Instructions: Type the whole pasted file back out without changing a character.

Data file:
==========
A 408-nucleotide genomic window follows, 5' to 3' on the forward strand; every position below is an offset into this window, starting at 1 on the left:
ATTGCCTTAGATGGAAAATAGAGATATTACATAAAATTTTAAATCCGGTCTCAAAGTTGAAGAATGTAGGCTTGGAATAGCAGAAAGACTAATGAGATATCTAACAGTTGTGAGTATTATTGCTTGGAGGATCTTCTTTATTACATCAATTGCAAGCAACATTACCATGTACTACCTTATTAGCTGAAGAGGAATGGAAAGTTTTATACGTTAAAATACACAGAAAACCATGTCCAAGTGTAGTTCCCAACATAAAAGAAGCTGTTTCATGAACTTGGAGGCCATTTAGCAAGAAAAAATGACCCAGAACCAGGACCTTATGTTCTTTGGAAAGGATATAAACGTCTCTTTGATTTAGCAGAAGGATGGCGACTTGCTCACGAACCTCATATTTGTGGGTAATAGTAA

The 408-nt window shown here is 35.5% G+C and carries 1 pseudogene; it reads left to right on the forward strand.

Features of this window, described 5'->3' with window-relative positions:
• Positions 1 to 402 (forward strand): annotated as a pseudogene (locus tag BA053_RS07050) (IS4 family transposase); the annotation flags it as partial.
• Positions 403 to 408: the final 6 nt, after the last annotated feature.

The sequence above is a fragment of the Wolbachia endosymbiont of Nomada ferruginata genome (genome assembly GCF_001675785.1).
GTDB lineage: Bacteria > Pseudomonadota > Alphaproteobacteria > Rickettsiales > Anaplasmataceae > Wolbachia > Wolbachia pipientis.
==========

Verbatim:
A 408-nucleotide genomic window follows, 5' to 3' on the forward strand; every position below is an offset into this window, starting at 1 on the left:
ATTGCCTTAGATGGAAAATAGAGATATTACATAAAATTTTAAATCCGGTCTCAAAGTTGAAGAATGTAGGCTTGGAATAGCAGAAAGACTAATGAGATATCTAACAGTTGTGAGTATTATTGCTTGGAGGATCTTCTTTATTACATCAATTGCAAGCAACATTACCATGTACTACCTTATTAGCTGAAGAGGAATGGAAAGTTTTATACGTTAAAATACACAGAAAACCATGTCCAAGTGTAGTTCCCAACATAAAAGAAGCTGTTTCATGAACTTGGAGGCCATTTAGCAAGAAAAAATGACCCAGAACCAGGACCTTATGTTCTTTGGAAAGGATATAAACGTCTCTTTGATTTAGCAGAAGGATGGCGACTTGCTCACGAACCTCATATTTGTGGGTAATAGTAA

The 408-nt window shown here is 35.5% G+C and carries 1 pseudogene; it reads left to right on the forward strand.

Features of this window, described 5'->3' with window-relative positions:
• Positions 1 to 402 (forward strand): annotated as a pseudogene (locus tag BA053_RS07050) (IS4 family transposase); the annotation flags it as partial.
• Positions 403 to 408: the final 6 nt, after the last annotated feature.

The sequence above is a fragment of the Wolbachia endosymbiont of Nomada ferruginata genome (genome assembly GCF_001675785.1).
GTDB lineage: Bacteria > Pseudomonadota > Alphaproteobacteria > Rickettsiales > Anaplasmataceae > Wolbachia > Wolbachia pipientis.